By Christian Lanng, CEO Tradeshift
On 30th June, change to UK legislation meant that all employees now have the right to request flexible working, provided they have been in continuous employment for at least 26 weeks. But although employers have a statutory duty to consider applications, they can also reject them, and recent research from Citrix suggests that the latter may be indeed the case. It found that only one in ten small and medium sized businesses see the change as a positive move, despite the government predicting it will generate £475 million of economic benefits through increased efficiency and employee satisfaction in the first ten years.
This is a rather confusing paradox. The majority of today’s modern businesses are founded on policies that allow employees to work as efficiently as possible. Mobility is being embraced in a big way and it’s working for many companies. Bring your own device (BYOD), hot-desking and virtual desktops are just some of the commonplace initiatives in SMEs and enterprises today. So, it would seem that natural extension to mobility is the implementation of truly flexible working. By loosening the constraints around the traditional working day of nine-to-five, employees can start early, stay late or work from home – fitting working hours into a lifestyle while driving efficiencies within business.
However, management teams often approach truly flexible initiatives with trepidation and it’s easy to see why. Without a full complement of occupied desks and a bustling office, it can feel like you’re not in control. It’s then equally easy for doubts to creep in, leaving you questioning how hard your team is working. But at the very heart of this matter is trust. Getting the job done is obviously by far the most important aspect. However, it makes sense to place trust in your employees to get their workload done in the way that best works for them (and their teams). This can do wonders to lift employee morale and will be incredibly motivating within the business overall.
In my own experience, I have seen this create a whole new degree of diligence and engender a sense of responsibility which can otherwise be hard to find. In a world where business is global – increasingly for SMEs – there are times when you have to work outside the traditional hours. But giving your staff the freedom to manage their own workloads is empowering.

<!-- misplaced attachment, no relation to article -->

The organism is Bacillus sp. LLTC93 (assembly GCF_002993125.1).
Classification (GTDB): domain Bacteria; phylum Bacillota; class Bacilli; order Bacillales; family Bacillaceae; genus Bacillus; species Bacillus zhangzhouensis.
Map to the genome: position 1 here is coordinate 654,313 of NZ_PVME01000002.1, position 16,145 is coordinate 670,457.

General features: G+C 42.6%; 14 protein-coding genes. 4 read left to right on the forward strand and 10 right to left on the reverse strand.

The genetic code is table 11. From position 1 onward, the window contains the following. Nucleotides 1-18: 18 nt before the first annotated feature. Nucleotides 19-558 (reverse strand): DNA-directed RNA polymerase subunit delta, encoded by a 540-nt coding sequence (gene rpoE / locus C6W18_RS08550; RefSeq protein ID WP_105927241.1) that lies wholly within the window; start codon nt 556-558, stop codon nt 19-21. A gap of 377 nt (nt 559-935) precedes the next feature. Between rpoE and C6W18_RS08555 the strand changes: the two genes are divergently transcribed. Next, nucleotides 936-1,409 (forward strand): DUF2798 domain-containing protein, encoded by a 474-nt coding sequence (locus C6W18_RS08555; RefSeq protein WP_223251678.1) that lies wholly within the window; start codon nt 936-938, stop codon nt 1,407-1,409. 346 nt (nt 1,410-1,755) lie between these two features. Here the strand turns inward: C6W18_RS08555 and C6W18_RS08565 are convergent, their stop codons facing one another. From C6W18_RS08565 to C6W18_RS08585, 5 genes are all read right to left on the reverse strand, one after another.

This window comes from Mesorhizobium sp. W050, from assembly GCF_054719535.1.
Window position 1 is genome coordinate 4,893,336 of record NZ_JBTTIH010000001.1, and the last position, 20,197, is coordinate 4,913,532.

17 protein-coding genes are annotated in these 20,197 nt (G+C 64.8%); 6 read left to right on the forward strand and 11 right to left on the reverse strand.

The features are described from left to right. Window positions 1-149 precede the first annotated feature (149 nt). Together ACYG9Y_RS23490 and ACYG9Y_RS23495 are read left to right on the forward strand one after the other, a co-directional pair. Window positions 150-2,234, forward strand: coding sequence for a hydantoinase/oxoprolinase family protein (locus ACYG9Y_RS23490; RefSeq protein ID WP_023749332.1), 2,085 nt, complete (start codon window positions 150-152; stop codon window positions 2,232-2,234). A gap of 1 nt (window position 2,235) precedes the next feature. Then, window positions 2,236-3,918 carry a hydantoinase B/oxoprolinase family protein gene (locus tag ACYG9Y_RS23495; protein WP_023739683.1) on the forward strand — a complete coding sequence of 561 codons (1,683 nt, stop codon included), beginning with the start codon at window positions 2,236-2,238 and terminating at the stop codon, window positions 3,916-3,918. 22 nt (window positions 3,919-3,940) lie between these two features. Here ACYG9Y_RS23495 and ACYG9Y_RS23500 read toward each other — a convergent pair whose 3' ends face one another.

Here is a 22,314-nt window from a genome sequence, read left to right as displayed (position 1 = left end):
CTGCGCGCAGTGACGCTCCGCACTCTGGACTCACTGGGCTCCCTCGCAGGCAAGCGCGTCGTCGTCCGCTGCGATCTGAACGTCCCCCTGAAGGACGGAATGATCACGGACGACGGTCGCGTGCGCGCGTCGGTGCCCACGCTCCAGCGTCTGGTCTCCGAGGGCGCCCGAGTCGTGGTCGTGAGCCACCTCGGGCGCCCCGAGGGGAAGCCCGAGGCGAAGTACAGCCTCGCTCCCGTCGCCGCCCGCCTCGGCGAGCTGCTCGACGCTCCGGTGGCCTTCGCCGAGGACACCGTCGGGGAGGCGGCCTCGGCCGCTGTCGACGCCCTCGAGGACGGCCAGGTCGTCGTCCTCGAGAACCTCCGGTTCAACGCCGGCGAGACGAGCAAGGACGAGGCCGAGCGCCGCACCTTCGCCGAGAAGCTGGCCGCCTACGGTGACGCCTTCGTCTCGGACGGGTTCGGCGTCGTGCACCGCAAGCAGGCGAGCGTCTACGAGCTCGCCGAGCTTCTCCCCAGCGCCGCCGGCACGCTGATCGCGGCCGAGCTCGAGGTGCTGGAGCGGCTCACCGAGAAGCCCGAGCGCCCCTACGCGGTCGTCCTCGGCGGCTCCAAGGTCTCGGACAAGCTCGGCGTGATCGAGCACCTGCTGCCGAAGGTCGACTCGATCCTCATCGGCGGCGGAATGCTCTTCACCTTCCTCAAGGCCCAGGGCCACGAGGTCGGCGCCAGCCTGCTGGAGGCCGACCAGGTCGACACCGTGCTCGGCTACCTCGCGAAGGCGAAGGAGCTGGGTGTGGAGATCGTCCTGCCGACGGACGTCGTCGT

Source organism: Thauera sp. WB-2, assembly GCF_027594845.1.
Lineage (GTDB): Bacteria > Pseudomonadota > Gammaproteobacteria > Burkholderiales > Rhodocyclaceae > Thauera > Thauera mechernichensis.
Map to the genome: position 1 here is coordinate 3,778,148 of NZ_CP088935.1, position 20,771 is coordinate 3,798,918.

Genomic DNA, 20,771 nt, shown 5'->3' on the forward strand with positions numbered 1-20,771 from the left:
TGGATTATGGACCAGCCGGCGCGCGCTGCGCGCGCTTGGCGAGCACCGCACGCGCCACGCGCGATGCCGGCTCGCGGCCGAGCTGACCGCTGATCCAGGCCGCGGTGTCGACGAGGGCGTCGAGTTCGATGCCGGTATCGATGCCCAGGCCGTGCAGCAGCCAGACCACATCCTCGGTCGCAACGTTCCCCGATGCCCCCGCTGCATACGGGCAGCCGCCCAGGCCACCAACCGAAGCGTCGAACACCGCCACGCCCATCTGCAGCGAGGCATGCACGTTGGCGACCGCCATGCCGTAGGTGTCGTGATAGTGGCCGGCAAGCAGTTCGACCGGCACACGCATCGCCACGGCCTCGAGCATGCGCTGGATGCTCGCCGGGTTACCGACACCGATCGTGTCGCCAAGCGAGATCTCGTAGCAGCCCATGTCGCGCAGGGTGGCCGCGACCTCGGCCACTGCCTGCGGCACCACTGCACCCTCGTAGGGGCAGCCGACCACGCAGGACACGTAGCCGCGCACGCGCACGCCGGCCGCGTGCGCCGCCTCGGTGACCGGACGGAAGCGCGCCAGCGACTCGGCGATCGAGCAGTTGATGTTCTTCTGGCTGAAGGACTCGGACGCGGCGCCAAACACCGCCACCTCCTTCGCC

My company, Tradeshift, is still a start-up itself and flexible working is something I’ve always championed. We do place a huge value on regular face time between colleagues, but this doesn’t need to be in large chunks. We make a strong effort to engage face-to-face even when working remotely – using video and chat services. Visually connecting with other team members is hugely beneficial to getting the most out of remote meetings and conference calls. Additionally, we have employees whose days frequently begin at 6:00 AM or 7:00 AM to accommodate our colleagues who are in different time zones. It certainly makes sense to me that those individuals may call it a day a bit earlier if they’ve wrapped up their responsibilities.
So, my question is: Why force people to be in the office or create an atmosphere where people are scared to leave their desks in case colleagues think they’re not working hard enough? In this day-and-age there is enough technology at our fingertips such as Skype and Google Hangouts, which mean that staying in touch has never been easier. So why not let your employees work from home or outdoors occasionally? Equally, if they’re an early bird and prove more productive and motivated in the morning, let them come in at 7am and leave mid-afternoon.
I would urge SME and enterprise employers alike to embrace the new legislations and drop the barriers to flexible working. In most cases, it is a sure fire way to make sure you’re getting the best productivity from your employees, and at the same time boosting their morale. So, don’t set a number of hours, but set targets which represent the creation of value for the business.